Seaford Reef Swell Statistics, Autumn: All Swell – Any Wind
This chart describes the variation of swells directed at Seaford Reef through a typical southern hemisphere autumn and is based upon 5140 NWW3 model predictions since 2007 (values every 3 hours). The wave model does not forecast surf and wind right at the shore so we have chosen the best grid node based on what we know about Seaford Reef. In this particular case the best grid node is 55 km away (34 miles).
The rose diagram shows the distribution of swell sizes and directions, while the graph at the bottom shows the same thing without direction information. Five colours show increasing wave sizes. The smallest swells, less than 0.5m (1.5 feet), high are coloured blue. These happened only 91% of the time. Green and yellow represent increasing swell sizes and highest swells greater than >3m (>10ft) are shown in red. In both graphs, the area of any colour is proportional to how commonly that size swell happens.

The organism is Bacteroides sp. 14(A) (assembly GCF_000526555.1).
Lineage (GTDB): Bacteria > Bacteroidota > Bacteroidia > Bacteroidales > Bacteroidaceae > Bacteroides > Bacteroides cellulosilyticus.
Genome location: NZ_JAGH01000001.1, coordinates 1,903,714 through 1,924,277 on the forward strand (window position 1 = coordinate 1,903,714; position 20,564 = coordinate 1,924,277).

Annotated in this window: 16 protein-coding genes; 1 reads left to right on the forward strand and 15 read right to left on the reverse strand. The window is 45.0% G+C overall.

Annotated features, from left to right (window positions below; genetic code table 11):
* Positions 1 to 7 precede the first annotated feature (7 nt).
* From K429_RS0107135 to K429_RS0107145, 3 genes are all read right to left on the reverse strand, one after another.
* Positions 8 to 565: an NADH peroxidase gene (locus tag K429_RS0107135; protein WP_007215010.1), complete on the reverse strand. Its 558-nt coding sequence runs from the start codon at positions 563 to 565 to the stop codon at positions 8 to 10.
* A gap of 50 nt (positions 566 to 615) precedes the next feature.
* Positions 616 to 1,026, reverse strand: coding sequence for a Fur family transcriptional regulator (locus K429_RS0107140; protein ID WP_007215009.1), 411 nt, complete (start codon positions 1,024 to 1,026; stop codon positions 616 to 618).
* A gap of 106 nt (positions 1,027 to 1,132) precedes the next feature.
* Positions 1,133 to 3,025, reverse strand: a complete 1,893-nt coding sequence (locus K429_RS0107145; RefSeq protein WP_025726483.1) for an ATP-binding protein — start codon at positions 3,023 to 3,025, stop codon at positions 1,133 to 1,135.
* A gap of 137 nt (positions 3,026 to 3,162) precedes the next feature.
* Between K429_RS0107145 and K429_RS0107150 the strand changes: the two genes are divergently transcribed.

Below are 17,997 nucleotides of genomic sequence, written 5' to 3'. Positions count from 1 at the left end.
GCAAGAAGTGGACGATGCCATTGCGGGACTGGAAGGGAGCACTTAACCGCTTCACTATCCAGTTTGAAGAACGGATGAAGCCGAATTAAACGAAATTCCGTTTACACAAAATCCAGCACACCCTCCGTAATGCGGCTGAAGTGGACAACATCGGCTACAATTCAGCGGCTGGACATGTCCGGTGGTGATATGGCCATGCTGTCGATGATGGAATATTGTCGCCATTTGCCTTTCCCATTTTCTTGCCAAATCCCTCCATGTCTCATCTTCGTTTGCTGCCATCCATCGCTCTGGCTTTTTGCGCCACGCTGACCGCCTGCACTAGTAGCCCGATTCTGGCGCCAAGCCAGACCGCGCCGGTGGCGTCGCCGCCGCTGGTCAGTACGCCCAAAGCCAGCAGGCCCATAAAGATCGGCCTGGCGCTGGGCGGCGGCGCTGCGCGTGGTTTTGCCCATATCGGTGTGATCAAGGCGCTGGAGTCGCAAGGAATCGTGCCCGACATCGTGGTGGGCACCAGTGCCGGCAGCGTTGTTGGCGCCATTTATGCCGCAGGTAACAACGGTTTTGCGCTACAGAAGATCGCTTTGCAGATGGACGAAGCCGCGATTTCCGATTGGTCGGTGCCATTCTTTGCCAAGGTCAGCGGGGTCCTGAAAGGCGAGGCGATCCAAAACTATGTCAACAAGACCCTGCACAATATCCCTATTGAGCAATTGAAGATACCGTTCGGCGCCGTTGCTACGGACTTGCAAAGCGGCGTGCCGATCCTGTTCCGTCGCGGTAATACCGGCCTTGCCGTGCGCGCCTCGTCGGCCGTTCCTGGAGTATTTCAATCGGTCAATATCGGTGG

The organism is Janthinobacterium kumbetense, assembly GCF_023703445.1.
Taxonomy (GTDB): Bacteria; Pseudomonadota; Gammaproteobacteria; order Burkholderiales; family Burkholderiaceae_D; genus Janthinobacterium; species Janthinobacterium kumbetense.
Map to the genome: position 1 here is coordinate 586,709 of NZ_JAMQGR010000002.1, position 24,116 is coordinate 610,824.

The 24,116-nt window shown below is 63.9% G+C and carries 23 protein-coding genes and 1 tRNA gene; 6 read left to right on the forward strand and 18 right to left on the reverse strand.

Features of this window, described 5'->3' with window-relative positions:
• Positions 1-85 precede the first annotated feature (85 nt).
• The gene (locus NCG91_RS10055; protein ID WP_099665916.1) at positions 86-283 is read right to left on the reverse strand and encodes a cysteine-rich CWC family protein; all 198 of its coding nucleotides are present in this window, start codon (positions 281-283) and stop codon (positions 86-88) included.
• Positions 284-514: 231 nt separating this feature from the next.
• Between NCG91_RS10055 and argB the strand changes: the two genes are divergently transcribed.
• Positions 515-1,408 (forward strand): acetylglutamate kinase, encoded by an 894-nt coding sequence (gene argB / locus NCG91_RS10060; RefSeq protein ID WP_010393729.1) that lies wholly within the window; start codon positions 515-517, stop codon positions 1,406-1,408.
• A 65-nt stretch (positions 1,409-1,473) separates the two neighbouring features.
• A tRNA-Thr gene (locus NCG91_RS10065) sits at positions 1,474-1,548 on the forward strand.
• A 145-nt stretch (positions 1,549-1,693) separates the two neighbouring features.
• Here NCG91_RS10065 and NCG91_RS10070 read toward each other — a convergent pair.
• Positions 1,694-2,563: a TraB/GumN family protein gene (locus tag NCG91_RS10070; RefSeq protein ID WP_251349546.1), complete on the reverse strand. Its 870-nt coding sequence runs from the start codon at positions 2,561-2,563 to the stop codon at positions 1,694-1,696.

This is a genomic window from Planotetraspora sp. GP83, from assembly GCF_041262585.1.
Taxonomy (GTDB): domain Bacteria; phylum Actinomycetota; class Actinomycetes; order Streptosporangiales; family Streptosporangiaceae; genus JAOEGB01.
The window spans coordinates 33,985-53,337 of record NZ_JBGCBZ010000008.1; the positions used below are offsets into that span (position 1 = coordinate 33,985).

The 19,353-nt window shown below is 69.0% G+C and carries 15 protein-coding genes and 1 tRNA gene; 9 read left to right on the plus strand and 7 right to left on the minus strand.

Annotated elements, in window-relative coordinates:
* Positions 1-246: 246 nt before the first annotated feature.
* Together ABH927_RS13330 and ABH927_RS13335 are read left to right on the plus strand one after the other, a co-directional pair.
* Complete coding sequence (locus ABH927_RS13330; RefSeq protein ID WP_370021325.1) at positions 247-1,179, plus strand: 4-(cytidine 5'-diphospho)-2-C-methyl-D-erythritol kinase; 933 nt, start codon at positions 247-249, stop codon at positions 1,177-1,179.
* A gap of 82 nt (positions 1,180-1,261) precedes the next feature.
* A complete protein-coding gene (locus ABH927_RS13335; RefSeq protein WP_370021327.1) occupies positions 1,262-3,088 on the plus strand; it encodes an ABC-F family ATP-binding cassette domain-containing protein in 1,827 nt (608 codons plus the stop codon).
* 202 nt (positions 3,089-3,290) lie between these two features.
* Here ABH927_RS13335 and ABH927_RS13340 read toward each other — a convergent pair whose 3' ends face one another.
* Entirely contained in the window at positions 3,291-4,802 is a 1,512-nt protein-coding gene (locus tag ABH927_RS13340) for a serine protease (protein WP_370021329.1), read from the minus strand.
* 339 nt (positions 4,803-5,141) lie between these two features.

The diagram implies that the prevailing swell direction, shown by the longest spokes, was SW, whereas the the dominant wind blows from the SSE. Because the wave model grid is offshore, sometimes a strong offshore wind blows largest waves away from Seaford Reef and away from the coast. We group these with the no surf category of the bar chart. To keep it simple we don't show these in the rose plot. Because wind determines whether or not waves are clean enough to surf at Seaford Reef, you can select a similar diagram that shows only the swells that were forecast to coincide with glassy or offshore wind conditions. Over an average southern hemisphere autumn, swells large enough to cause surfable waves at Seaford Reef run for about 3% of the time.
IMPORTANT: Beta version feature! Swell heights are open water values from NWW3. There is no attempt to model near-shore effects. Coastal wave heights will generally be less, especially if the break does not have unobstructed exposure to the open ocean.